The travelers who delight in this kind of travel are rare. I’ve met only a handful in all my travels. What is remarkable is that they travel in exactly the same way: they just walk around looking at things, at people, talking to strangers, not making any plans, unrestrained by opening or closing times, directions, or destinations. The joy of travel is always right in front of them: right there in the street of just about any place on this earth. When one street scape becomes predictable they move on down the road to the next and on and on through the world.
“Allow yourself to be surprised,” one of my university instructors in India once beratted a student who copped an attitude about being taken to a tourist market as part of an educational trip. Although I was not the one these words were directed at, I got the message. I came out of the experience with a good story and was set a new path.
I use to put the blinders up in tourist destinations, towards middle class culture, towards the effects of globalization. I was looking for a romance of the world that existed more in my head than below my feet. My first years of travel were not very fruitful: I was chasing windmills around the planet.
Allow yourself to be surprised.
These words are still with me today. They mean: don’t take the world at face value, look through, beneath, and around what is directly in front of you — there is always a story there.
It’s difficult to admit that you don’t know something, but being able to hone a perpetual state of not knowing is the key to removing the blinders that would otherwise prevent you from truly seeing what is right in front of your face. The traveler should be a roaming idiot, bouncing through the world without a clue, absorbing everything as indiscriminately as possible — not the worldly know it all. “Education serves to make people stupid,” my friend Steve Mendoza use to say. He was right: those who know often sacrifice the ability to learn.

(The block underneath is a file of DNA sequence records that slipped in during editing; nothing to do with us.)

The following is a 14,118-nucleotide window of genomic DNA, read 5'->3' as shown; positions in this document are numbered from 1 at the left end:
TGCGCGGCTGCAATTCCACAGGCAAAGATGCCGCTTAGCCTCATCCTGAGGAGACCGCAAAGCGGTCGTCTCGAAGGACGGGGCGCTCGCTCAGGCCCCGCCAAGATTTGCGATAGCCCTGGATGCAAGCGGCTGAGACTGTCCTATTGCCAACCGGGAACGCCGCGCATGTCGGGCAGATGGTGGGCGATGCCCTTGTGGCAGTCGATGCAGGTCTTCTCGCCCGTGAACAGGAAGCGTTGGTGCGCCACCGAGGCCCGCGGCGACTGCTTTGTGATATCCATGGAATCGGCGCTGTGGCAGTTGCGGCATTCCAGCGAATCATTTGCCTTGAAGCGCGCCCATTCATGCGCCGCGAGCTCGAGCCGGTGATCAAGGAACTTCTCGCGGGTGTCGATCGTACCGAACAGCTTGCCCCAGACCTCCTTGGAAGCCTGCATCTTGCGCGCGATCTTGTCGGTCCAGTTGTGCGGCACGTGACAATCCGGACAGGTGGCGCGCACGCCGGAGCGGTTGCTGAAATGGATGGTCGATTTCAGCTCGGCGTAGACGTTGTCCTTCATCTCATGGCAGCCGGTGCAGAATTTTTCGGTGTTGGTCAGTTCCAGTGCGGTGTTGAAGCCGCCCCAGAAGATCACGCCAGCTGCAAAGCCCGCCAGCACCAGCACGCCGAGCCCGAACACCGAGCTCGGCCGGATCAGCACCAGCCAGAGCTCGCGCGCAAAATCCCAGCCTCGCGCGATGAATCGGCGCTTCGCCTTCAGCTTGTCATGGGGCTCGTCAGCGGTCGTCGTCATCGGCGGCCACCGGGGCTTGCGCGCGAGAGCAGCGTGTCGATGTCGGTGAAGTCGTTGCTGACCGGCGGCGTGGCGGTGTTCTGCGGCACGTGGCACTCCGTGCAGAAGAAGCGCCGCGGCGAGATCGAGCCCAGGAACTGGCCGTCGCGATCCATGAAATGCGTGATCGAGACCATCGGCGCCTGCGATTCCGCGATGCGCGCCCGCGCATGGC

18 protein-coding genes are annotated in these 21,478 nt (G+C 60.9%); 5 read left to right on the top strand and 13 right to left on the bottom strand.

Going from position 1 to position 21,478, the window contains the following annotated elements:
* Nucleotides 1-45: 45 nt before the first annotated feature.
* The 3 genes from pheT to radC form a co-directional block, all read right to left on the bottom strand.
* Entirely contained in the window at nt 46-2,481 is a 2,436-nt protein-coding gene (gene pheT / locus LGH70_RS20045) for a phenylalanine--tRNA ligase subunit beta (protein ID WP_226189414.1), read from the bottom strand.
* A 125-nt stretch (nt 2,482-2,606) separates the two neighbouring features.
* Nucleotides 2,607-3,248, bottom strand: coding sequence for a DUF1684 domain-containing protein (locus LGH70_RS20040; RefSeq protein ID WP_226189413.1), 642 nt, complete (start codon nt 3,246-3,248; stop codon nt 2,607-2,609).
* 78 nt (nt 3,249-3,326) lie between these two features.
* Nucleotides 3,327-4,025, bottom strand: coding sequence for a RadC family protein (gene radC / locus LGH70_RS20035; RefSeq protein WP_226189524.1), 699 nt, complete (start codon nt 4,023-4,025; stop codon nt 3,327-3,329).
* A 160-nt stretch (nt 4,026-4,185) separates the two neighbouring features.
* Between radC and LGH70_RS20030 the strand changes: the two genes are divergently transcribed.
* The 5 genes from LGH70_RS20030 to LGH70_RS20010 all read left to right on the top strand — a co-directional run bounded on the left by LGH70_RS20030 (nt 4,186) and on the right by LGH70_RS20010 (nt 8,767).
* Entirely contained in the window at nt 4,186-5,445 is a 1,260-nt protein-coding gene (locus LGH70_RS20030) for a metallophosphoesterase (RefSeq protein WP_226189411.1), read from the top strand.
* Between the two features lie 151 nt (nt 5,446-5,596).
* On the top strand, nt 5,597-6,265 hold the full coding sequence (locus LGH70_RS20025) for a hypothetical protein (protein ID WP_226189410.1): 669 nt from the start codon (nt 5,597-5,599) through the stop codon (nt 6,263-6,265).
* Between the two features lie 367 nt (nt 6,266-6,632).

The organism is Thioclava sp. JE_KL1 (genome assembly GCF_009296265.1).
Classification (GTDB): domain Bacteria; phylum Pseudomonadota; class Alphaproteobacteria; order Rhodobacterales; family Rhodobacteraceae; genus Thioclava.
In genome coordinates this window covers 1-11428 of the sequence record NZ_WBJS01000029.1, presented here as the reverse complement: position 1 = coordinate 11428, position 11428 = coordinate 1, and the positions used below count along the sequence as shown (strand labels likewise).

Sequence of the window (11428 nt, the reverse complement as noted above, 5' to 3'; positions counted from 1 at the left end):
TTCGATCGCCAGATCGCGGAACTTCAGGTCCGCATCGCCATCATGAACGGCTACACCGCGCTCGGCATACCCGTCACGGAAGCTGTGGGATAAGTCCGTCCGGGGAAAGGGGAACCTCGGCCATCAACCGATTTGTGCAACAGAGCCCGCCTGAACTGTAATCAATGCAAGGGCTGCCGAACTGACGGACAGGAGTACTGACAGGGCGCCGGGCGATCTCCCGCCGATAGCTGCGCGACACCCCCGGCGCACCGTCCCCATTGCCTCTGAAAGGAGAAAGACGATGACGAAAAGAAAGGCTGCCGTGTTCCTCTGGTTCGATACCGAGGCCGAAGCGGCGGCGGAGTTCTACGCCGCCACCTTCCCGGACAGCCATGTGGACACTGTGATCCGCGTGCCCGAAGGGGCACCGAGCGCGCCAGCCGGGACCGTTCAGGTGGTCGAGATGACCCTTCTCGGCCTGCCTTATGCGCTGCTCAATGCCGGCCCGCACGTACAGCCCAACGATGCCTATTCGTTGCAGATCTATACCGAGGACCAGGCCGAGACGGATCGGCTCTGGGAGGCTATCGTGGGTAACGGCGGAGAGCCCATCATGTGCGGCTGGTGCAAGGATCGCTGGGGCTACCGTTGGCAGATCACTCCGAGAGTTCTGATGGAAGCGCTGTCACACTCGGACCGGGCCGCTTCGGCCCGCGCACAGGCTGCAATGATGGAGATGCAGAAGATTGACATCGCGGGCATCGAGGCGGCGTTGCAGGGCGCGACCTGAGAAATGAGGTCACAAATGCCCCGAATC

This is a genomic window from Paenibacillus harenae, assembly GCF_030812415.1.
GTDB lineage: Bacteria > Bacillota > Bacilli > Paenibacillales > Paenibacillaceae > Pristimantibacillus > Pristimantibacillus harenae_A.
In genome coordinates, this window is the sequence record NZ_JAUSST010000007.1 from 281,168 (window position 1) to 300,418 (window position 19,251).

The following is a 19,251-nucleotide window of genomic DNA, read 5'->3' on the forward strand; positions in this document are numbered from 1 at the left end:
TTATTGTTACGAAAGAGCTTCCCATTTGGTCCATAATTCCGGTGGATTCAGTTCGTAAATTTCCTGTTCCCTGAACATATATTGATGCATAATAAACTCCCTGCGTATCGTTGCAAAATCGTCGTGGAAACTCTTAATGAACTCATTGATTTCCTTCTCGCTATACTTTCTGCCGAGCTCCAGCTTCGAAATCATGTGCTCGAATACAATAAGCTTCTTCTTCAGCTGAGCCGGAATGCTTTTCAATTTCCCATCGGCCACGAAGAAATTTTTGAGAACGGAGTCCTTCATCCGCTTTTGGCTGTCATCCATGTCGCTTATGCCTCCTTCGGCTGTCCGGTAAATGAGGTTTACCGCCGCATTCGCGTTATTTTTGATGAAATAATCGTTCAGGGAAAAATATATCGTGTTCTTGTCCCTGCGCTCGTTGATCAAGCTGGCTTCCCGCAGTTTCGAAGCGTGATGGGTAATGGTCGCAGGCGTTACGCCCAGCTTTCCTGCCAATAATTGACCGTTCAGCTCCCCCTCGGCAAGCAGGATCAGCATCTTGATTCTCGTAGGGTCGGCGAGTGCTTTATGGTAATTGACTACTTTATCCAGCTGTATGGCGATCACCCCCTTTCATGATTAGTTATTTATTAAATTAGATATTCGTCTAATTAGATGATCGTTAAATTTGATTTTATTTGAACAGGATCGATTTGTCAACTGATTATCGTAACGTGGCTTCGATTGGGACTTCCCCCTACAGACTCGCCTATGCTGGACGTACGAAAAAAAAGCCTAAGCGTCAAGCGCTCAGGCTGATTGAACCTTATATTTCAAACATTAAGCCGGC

It is incredibly common all through the world for people to think they know all about other parts of the world — they have TVs and movies, news reports, books, and some even have university teachers — but this build up of facts and figures often just increases their layers of ignorance. Information without experience is like a one legged man in an ass kicking contest: it just falls flat.
It is an art to see things that don’t fit into your worldview and to be able to adapt and reorganize your perspective accordingly. This is called learning.
Once you know that the door of your cage is open it’s much easier to remain inside. Many of the long term travelers that I’ve had the privilege to get to know truly don’t give a shit if they’re on or off the beaten path. They know they can leave the cages of tourism as they please, and this seems to make them more comfortable within them. There is no dichotomy here, no struggle to gain something more than they have, no conflict: they drink beer, talk to their countrymen, and see the sights when in tourist towns and they talk to locals and learn what they can when out in the sticks. There is only one path.
I think of Sam Bove who built his own boat and rode down the Mekong and then had a blast partying with backpackers in some notorious tourist town, MRP who hitchhiked across the Sahara, snuck into East Timor, rode a horse into narco territory in Colombia but still seems able to enjoy a good backpacker haunt, Andy Graham who would go out in the middle of nowhere and then go and chill out on Khao San for a couple of months. These are travelers who seem to make the most of the territory that lies beneath their feet. They go off the beaten path, take travel to the extreme, and then return back again for a little R&R — there is no conflict, it’s all the same world, the same game throughout.